Friday Five 2/11
Modernizing HIPAA, online romance scams cost millions, and more - catch up on the infosec news of the week with the Friday Five!
1. Maze, Egregor and Sekhmet ransomware decryption keys published by Carly Page
While there have certainly been some big ransomware wins lately - the recent arrests surrounding REvil for one - the infosec community will always welcome more. Here's another, especially for those who may have had their files encrypted by the ransomware Maze, Egregor, or Sekhmet. While the groups are no longer, that didn't stop someone apparently associated with the groups from releasing decryption keys for the ransomware families. As Techcrunch reports, someone dropped the keys in a Bleeping Computer forum; they were later confirmed by Emsisoft, a New Zealand antivirus firm, to be legitimate. As paralyzing as ransomware can be for businesses - and consumers - for that matter, if possible, it's worth quarantining the files just in case one day a decryptor is released.
2. Apple's Latest Security Update Addresses WebKit Zero-Day by Nathaniel Mott
A heads up via PCMag from Apple about what sounds like a nasty vulnerability in WebKit, a browser engine that's used in Safari but not just browsers, also Mail, App Store, and other apps, including some on Linux. Apple pushed updates for macOs, iOS, and iPadOS to remedy the issue with what calls improved memory management. If you click into Apple's advisory, the key phrase here is that the issue "may have been actively exploited," meaning it's almost definitely been exploited. Best to set time aside to patch this on your devices sooner than later.
3. Online romance scams expand, now with more cryptocurrency by Joe Warminsky
Just in time for Valentine's Day, Cyberscoop digs into some new numbers released by the Federal Trade Commission on online romance scams that reportedly bilked users out of $547 million last year, an 80% increase from 2020's number: $307 million. A big chunk of that money, $139 million, was in cryptocurrency, as scammers have increasingly relied on tricking lovelorn victims into downloading phony cryptocurrency apps, convincing them to deposit money and swiftly stealing whatever's there. Like the FTC's graph from two weeks ago on social media fraud, the graph that goes along with the romance scam statistic - right - is also jarring, showing a steep rise, year over year.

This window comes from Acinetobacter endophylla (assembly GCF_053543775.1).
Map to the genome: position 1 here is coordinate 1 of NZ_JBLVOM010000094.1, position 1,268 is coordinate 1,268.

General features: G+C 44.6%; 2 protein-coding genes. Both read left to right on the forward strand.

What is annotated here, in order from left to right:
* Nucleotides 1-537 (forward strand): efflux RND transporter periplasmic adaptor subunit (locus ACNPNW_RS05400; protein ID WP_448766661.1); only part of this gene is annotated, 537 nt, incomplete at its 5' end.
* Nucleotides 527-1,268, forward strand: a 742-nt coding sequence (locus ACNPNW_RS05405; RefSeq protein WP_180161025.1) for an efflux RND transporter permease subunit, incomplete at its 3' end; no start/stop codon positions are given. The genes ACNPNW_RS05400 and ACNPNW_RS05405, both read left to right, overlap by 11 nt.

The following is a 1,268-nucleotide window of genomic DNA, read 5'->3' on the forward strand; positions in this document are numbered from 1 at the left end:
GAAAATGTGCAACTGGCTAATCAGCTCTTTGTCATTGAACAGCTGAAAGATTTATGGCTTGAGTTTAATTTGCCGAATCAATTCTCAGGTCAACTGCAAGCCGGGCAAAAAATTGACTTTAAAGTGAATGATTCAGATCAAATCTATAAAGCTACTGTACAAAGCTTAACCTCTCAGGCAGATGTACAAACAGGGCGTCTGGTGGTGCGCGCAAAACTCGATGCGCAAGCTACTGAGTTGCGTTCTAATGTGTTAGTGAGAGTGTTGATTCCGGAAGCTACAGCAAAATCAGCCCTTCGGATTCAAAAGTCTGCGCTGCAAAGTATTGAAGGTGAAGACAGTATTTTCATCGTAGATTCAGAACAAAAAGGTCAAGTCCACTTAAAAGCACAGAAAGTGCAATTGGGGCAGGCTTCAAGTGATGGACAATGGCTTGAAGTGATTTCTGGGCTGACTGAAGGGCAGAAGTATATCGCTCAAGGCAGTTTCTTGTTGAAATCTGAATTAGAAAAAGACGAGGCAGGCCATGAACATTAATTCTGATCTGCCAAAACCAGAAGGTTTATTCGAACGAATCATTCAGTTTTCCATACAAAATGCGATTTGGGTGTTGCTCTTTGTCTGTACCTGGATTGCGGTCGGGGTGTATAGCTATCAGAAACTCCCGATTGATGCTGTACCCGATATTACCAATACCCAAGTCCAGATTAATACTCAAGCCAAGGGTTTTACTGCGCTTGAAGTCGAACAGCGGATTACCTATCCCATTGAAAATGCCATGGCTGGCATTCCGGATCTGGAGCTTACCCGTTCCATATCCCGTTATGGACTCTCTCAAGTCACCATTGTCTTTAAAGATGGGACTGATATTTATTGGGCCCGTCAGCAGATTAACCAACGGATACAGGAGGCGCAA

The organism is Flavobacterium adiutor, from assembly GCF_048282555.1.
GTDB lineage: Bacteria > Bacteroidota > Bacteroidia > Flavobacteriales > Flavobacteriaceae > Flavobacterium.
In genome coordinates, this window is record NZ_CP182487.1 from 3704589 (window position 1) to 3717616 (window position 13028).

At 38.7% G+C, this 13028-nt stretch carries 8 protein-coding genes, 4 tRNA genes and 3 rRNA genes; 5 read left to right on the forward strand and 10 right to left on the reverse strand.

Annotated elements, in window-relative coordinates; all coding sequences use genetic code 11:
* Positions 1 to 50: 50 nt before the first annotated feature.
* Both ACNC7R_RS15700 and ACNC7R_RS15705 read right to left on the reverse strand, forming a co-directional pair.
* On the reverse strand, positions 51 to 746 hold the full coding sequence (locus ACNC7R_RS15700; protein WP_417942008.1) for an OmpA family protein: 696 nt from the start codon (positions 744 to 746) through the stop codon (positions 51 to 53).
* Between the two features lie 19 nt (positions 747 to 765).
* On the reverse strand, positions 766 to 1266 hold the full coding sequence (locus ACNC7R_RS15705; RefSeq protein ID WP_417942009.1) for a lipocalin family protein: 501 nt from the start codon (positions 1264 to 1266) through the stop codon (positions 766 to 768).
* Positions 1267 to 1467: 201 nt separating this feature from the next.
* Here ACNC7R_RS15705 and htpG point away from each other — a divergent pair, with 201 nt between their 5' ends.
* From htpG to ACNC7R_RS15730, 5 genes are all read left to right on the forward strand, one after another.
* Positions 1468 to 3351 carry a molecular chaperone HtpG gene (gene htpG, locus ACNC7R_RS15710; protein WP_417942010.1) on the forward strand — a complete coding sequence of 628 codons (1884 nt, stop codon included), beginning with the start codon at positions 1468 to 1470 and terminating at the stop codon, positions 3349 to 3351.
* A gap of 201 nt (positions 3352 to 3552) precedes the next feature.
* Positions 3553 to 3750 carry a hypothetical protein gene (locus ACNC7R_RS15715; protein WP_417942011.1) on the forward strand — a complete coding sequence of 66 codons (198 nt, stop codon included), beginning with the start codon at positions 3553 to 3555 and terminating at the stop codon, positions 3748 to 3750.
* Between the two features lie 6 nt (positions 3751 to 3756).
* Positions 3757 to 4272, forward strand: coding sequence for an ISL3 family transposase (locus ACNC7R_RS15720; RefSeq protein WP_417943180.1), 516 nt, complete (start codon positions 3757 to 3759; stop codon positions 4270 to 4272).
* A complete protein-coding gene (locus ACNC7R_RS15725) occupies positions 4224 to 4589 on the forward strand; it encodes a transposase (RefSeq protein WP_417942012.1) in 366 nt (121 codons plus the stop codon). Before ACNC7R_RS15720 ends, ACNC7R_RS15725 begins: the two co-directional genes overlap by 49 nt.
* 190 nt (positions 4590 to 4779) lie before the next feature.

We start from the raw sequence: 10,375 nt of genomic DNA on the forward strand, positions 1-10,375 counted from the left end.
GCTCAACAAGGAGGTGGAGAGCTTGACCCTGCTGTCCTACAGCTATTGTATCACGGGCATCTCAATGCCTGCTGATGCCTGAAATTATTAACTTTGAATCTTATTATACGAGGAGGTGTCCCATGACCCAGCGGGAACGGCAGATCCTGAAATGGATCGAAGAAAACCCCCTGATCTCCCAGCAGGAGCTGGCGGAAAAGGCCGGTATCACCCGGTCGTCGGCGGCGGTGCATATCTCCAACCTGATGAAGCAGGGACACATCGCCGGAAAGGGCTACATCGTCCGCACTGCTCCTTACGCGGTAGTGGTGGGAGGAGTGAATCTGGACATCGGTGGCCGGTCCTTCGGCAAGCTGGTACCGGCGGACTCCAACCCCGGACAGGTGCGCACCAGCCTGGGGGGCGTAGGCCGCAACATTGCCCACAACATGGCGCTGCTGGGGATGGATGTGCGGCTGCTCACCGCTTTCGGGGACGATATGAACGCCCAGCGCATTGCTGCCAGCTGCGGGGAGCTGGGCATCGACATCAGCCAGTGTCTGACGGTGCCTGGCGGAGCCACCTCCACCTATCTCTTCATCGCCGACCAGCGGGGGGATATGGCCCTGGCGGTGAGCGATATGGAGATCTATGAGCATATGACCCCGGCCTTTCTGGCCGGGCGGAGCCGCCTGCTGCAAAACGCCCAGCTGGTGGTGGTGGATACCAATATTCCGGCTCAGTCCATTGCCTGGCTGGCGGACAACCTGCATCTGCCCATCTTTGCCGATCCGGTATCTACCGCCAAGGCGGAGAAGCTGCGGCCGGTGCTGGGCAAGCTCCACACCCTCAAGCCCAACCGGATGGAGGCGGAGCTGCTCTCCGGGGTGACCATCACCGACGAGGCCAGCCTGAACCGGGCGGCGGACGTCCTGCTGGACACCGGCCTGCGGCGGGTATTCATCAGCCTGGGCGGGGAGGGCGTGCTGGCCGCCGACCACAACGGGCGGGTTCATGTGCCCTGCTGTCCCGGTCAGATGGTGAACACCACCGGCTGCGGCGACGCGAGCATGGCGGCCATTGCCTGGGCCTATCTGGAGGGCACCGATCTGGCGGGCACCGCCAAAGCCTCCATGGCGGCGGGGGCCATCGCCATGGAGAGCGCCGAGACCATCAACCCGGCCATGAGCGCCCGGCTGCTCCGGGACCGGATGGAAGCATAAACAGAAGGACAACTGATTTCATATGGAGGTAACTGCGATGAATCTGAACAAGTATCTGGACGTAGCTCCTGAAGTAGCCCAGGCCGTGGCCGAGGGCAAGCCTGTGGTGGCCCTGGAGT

4. CISA urges orgs to patch actively exploited Windows SeriousSAM bug by Bill Toulas
An important update for defenders in case they missed it on a fresh round of vulnerabilities added to the U.S. Cybersecurity & Infrastructure Security Agency's (CISA) list of exploited vulnerabilities. The most pressing issue, a local privilege escalation vulnerability in Microsoft Windows SAM (Security Accounts Manager) should be fixed by February 24, CISA says. The bug was actually fixed last summer (with July's Patch Tuesday updates) but apparently enough organizations never patched it that it's still an issue. In addition to the SAM vulnerability, 14 other bugs, including issues with Apache Struts, Microsoft SMBv1, and Apple OS X, were added to the list. With the additions, the list, technically called CISA’s Known Exploited Vulnerabilities Catalog, clocks in at 367 security vulnerabilities.
5. Senators intro bipartisan effort toward modernizing health privacy laws by Kat Jercich
Another week, another raft of data privacy bills introduced. A highlight from this week is an attempt by senators to modernize health data and privacy policies, namely HIPAA. As Healthcare IT News notes, the goal of the Health Data Use and Privacy Commission Act is to build on HIPAA, which is 25 years old. The bill would formulate a commission to provide Congress with recommendations to update laws like HIPAA to bring it up to date with health technology. The bill, introduced by Senators Tammy Baldwin, D-Wis., and Bill Cassidy, R-La., has some big backers, including athenahealth, Epic, IBM and Teladoc Health.